Cass Sunstein uses the development of Star Wars to illustrate points about law and other narratives:
Narrative offers broad lessons not only for movies, but also for creativity of many different kinds, and in areas that include novels, poems, histories, music, and law. Those lessons involve, above all, the impossibility of planning (in literature or law), the eruptive nature of the creative imagination (in literature and law), and the (challenging but blessed) difficulty of achieving coherence.Peter Singer on 'Effective Altruism'.
Gary Gutting on Michael Ruse's atheism book.
Robert Sapolsky on how language influences thought.
Open Culture gathers several of the Open University's philosophy cartoons, narrated by Harry Shearer and Gillian Anderson.
David Byrne interviewed by Jules Evans on 'music, ecstasy and catharsis':
As ER Dodds pointed out in The Greeks and the Irrational, ecstatic cults (with drumming!) were always around…but when did they lose acceptance? With the triumph of the Enlightenment?... I began to sense that rhythmic and repetitive music could do something more that just be an outlet for my unspoken unheard self- it could gradually change that self….and it seemed to be most effective in music rooted in a something that had been repressed or cast aside by western culture.Ether Wave Propaganda on Agassi, Feyerabend, and Lakatos.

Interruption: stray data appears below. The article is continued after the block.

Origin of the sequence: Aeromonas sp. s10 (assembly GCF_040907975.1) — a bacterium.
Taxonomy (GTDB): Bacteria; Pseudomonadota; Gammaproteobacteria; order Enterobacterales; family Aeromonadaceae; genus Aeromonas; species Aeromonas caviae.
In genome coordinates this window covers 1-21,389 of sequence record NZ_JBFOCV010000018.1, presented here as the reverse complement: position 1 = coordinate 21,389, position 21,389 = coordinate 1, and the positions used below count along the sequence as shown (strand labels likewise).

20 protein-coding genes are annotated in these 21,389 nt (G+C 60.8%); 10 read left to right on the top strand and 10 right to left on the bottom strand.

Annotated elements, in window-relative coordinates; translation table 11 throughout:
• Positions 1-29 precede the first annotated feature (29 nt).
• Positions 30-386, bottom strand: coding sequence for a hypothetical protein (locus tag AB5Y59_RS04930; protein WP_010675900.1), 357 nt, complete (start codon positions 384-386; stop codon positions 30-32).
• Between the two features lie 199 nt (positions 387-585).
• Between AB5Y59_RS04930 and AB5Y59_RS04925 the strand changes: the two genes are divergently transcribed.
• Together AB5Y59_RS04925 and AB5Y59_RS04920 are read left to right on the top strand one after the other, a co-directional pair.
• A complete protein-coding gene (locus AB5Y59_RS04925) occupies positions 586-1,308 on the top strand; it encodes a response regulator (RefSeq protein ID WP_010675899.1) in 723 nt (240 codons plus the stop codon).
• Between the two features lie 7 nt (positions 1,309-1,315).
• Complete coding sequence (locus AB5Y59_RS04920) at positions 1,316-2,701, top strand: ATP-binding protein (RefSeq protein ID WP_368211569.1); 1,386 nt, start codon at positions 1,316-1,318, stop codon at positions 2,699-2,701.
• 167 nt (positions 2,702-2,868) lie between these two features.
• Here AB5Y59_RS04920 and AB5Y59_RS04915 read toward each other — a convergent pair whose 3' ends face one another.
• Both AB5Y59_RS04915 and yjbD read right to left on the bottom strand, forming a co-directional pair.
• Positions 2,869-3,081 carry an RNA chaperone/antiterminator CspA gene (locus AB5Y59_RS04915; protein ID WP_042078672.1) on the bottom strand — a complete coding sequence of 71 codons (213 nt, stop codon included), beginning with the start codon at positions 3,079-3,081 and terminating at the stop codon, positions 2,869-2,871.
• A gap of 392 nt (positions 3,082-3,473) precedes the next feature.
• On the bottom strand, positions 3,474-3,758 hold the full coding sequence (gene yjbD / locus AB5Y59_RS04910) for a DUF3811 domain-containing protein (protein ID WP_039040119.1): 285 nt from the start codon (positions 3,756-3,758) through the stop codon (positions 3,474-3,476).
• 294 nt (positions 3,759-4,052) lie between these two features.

Philosopher Irving Thalberg, Jr. with his Hollywood exec father (Irving, Sr.) and his mother, actress Norma Shearer:
|Irving Thalberg, Sr., Jr., and Norma Shearer|
Neuroskeptic applies Popperian theory to see if science is broken.
Kevin Orrman-Rossiter on teleology in nature and culture.
Andrew Manns on Girolamo Cardano: 'Much like other creatives in history, such as Franz Kafka, Edgar Allen Poe, and Carl Jung, Cardano’s visions were coincidental with his mental exhaustion and anxiety.'
Danny Heitman on Montaigne, who '...Pioneered the Personal Essay and Made Candor Literary'.
A Five Books entry in which John Gray recommends books on utopia and apocalypse.
The Taylor & Francis Philosophy Hall of Fame.
Melvyn Bragg interviews Peter Adamson, Carole Hillenbrand, and Robert Gleave about Al-Ghazali; in February, Bragg interviewed Richard Whatmore, Donald Winch, and Helen Paul about Adam Smith's Wealth of Nations. Here's a list of Bragg's recent BBC interviews.
Audio from Eugene Wigner's 1964 interview on the Manhattan Project.
From the CBC Archives: A televised interview of Northrop Frye (1973).
Some Desert Island Discs (BBC) episodes: Ian Fleming ('All history is sex and violence'), Tennessee Williams, Roald Dahl, Jessica Mitford, Nancy Mitford, Tariq Ali, Randy Newman, Zadie Smith, and Barbara Pym.